Movement Menu

Use a variety of playful options to reinvigorate your participants.

By Joy Keller
Dec 31, 2006

Les Mills International has added BODYVIVE to its range of group fitness programs. Geared for Baby Boomers, BODYVIVE is a low-impact, 55-minute class that incorporates cardiovascular activity, strength, stability, stretching and mobility work. Sessions incorporate balls and bands to exercise the body in different ways and with various intensities.

ZENnis integrates the breathing and relaxation of yoga with the movements and rhythm of tennis. A typical routine includes 20 minutes of yoga, 30 minutes of tennis drills and 10 minutes of relaxation. Creator Betsy Wise draws parallels between the two activities on her website: “In our yoga practice, we lengthen and twist the spine, which is excellent preparation for the torquing motion required in tennis. In yoga, we lengthen the muscles, which is excellent for the agility and quickness required in tennis. In both yoga and tennis, breathing is essential to achieve balance, rhythm and focus.”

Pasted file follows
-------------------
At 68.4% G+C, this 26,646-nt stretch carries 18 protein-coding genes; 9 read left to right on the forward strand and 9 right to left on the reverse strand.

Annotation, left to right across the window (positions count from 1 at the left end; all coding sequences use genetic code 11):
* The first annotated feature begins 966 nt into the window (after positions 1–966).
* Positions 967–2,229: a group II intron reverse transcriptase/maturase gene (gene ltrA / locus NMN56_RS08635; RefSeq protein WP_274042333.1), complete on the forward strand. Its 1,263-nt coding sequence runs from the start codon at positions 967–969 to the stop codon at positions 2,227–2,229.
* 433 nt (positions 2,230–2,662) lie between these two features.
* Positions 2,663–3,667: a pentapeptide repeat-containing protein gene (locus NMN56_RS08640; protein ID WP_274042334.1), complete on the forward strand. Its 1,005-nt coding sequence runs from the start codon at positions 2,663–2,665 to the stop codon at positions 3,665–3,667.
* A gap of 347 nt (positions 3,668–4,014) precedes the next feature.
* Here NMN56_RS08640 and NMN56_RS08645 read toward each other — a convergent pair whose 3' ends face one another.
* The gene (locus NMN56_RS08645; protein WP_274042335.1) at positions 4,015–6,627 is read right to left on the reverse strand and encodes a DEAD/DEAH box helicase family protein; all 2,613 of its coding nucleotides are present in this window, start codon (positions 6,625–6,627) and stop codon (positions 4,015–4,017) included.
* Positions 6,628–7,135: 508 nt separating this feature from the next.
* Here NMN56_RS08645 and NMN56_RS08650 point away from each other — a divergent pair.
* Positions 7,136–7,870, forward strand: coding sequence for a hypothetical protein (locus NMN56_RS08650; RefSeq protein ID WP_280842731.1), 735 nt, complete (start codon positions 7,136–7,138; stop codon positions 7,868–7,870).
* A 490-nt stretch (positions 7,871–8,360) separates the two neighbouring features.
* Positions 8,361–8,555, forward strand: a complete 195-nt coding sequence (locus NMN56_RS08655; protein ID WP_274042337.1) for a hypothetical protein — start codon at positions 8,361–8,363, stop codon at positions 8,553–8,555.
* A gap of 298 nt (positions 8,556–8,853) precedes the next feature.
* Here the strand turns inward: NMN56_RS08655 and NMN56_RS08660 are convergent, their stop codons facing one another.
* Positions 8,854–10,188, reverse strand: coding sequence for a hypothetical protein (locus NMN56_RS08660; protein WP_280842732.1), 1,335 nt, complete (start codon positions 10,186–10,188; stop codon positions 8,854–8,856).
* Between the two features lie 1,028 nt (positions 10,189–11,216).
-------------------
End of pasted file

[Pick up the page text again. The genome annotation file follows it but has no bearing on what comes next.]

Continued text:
Equinox Santa Monica members who want additional intensity opt for Doubleshot. IDEA members Desirée Bartlett and Amy Dixon offer “two shots of high-intensity, heart-pumping athletic movement.” The class blends plyometric training, strength training and cardiovascular work with athletic-style power yoga.

IDEA member Connie Morrill teaches Power Fusion at John Garey Pilates Studio in Long Beach, California. The class uses stability balls, BOSU® Balance Trainers and free weights and works on core, balance, strength and focus issues.

The STOTT Pilates® Pilates Circuit Training class makes use in 1 hour of
almost every piece of Pilates equipment available. While the concept encourages creative variety, in order to stay true to Pilates principles, STOTT recommends that instructors be thoroughly trained before leading a class.

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Joy Keller

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